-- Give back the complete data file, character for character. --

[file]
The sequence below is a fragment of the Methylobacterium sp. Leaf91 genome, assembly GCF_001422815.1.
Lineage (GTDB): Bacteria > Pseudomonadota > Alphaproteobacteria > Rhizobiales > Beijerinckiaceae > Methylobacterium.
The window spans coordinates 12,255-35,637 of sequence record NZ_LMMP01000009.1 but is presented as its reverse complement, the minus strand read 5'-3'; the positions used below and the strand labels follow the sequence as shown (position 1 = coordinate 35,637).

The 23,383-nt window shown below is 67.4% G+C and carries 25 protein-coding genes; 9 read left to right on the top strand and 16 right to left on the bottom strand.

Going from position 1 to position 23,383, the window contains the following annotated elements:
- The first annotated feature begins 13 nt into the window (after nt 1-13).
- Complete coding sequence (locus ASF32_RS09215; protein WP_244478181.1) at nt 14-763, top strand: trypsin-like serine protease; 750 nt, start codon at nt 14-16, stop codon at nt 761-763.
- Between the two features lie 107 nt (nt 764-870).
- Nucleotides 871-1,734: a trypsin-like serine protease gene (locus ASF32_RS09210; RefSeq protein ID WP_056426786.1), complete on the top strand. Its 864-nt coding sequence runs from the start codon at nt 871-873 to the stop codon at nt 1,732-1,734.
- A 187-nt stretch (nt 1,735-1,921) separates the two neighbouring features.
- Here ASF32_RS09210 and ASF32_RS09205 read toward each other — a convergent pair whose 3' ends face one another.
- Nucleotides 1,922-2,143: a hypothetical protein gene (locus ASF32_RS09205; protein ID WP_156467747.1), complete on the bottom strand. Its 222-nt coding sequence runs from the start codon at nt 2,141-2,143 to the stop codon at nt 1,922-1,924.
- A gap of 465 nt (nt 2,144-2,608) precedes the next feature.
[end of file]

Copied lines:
The sequence below is a fragment of the Methylobacterium sp. Leaf91 genome, assembly GCF_001422815.1.
Lineage (GTDB): Bacteria > Pseudomonadota > Alphaproteobacteria > Rhizobiales > Beijerinckiaceae > Methylobacterium.
The window spans coordinates 12,255-35,637 of sequence record NZ_LMMP01000009.1 but is presented as its reverse complement, the minus strand read 5'-3'; the positions used below and the strand labels follow the sequence as shown (position 1 = coordinate 35,637).

The 23,383-nt window shown below is 67.4% G+C and carries 25 protein-coding genes; 9 read left to right on the top strand and 16 right to left on the bottom strand.

Going from position 1 to position 23,383, the window contains the following annotated elements:
- The first annotated feature begins 13 nt into the window (after nt 1-13).
- Complete coding sequence (locus ASF32_RS09215; protein WP_244478181.1) at nt 14-763, top strand: trypsin-like serine protease; 750 nt, start codon at nt 14-16, stop codon at nt 761-763.
- Between the two features lie 107 nt (nt 764-870).
- Nucleotides 871-1,734: a trypsin-like serine protease gene (locus ASF32_RS09210; RefSeq protein ID WP_056426786.1), complete on the top strand. Its 864-nt coding sequence runs from the start codon at nt 871-873 to the stop codon at nt 1,732-1,734.
- A 187-nt stretch (nt 1,735-1,921) separates the two neighbouring features.
- Here ASF32_RS09210 and ASF32_RS09205 read toward each other — a convergent pair whose 3' ends face one another.
- Nucleotides 1,922-2,143: a hypothetical protein gene (locus ASF32_RS09205; protein ID WP_156467747.1), complete on the bottom strand. Its 222-nt coding sequence runs from the start codon at nt 2,141-2,143 to the stop codon at nt 1,922-1,924.
- A gap of 465 nt (nt 2,144-2,608) precedes the next feature.